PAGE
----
Moving Pictures
Sep 01, 2017, 06:59AM

Film Review: Crown Heights Break No New Ground But Is Compelling

The true story of Colin Warner’s wrongful incarceration. B+

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Crown Heights is an eye-opening true story about an infuriating miscarriage of the U.S. justice system. And the biggest surprise of all is that it was co-produced by, and co-stars, a certain former NFL defensive back.

A Sundance favorite from January that’s possibly the best movie ever adapted from a This American Life segment, Crown Heights tells the true story of Colin Warner, who was falsely accused of murder in 1980, in the Brooklyn neighborhood of the title. An 18-year-old Trinidadian immigrant, Warner spent nearly 20 years in prison for a murder he didn’t commit, with his conviction overturned through the efforts of his best friend, as well as a team of lawyers.

The film doesn’t show much we haven’t seen before, and it doesn’t do anything particularly groundbreaking from a filmmaking standpoint—aside from the racial element, the structure is fairly similar to the many documentaries about the West Memphis Three case. Another similar film was The Hurricane, from 1999, which mostly failed because it couldn’t tell the same story about Rubin Carter in two and a half hours as Bob Dylan’s song did in seven minutes. But Crown Heights is a captivating story that’s well-told.

Written and directed by Matt Ruskin, Crown Heights depicts many of the most unfair aspects of the criminal justice system: Warner is poor, can’t afford to hire a decent attorney, and his friend has to go door-to-door to finance his appeals. And he can’t be paroled unless he expresses remorse for the crime that he didn’t actually commit.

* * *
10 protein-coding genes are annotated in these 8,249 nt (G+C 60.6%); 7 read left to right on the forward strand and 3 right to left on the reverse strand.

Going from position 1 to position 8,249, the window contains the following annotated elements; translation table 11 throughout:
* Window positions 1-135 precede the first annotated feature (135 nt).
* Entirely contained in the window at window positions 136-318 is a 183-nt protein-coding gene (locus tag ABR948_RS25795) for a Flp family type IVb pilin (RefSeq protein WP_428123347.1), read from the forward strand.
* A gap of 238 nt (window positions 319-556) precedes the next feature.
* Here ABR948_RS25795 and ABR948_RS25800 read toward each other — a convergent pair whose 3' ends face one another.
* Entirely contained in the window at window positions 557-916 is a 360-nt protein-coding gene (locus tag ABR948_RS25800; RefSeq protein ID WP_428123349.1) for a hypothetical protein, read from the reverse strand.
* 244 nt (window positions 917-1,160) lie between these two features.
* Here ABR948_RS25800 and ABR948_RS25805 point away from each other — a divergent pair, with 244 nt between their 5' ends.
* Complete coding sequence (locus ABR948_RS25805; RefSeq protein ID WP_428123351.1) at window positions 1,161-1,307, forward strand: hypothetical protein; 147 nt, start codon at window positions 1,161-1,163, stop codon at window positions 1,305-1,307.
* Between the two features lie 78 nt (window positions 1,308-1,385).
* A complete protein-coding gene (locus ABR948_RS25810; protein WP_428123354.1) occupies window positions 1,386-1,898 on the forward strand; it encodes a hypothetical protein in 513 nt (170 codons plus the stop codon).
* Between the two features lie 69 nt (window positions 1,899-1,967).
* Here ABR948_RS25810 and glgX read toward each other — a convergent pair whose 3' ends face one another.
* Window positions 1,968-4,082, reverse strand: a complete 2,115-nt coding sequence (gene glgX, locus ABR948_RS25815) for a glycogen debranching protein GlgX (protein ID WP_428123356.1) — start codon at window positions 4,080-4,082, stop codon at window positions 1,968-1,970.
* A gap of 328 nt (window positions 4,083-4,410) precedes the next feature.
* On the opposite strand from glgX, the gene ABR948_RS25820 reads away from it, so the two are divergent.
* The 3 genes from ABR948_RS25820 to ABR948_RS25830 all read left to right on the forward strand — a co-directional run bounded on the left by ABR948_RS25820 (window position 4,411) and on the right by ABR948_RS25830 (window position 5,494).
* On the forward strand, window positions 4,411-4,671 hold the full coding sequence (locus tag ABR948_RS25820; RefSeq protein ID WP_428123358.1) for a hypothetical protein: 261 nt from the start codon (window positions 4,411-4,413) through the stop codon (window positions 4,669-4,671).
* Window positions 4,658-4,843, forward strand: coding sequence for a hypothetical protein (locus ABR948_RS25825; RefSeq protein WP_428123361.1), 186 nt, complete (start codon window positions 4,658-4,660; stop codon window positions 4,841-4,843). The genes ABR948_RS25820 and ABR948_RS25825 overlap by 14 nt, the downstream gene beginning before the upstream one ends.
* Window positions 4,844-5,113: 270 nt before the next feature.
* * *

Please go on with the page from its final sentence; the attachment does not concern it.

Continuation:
Ruskin handles the action well, clearly demonstrating how much time has passed and using legalese that will make sense to the layman. Crown Heights—which has nothing to do with the riots in the same neighborhood in the early 1990s, although there’s certainly a movie waiting to be made about that particular story—cuts in footage of multiple presidents, including Reagan and Clinton, pushing tough-on-crime legislation that was relatively uncontroversial at the time but has since led to serious backlash against mass incarceration. The film is relatively subtle about this, though, it’s a human story first and a political polemic second.

LaKeith Stanfield has emerged in recent years as a powerfully versatile actor; he first showed up in 2013’s remarkable Short Term 12 and is probably best known as the young husband in the garden party scene in Jordan Peele’s Get Out, earlier this year, and the numerous memes that followed. He gives a heartbreaking performance as Warner, even if he doesn’t quite convincingly age over the course of nearly 20 years. But he does an outstanding joy conveying the character’s hopelessness and desperation.

The other major role in the film, that of Warner’s friend Carl King, is played by a surprising face: Nnamdi Asomugha, who played 11 years in the NFL as a pretty good defensive back for the Oakland Raiders (and not such a good one for the Philadelphia Eagles.) Asomugha, who’s married to the actress Kerry Washington, has acted before—he was on episodes of Friday Night Lights and Kroll Show, and had a part in Beasts of No Nation, but Crown Heights is his biggest role to date, in a film that he co-produced. Also in the film are Bill Camp, Nestor Carbonell, Josh Pais and Adriane Lenox. 


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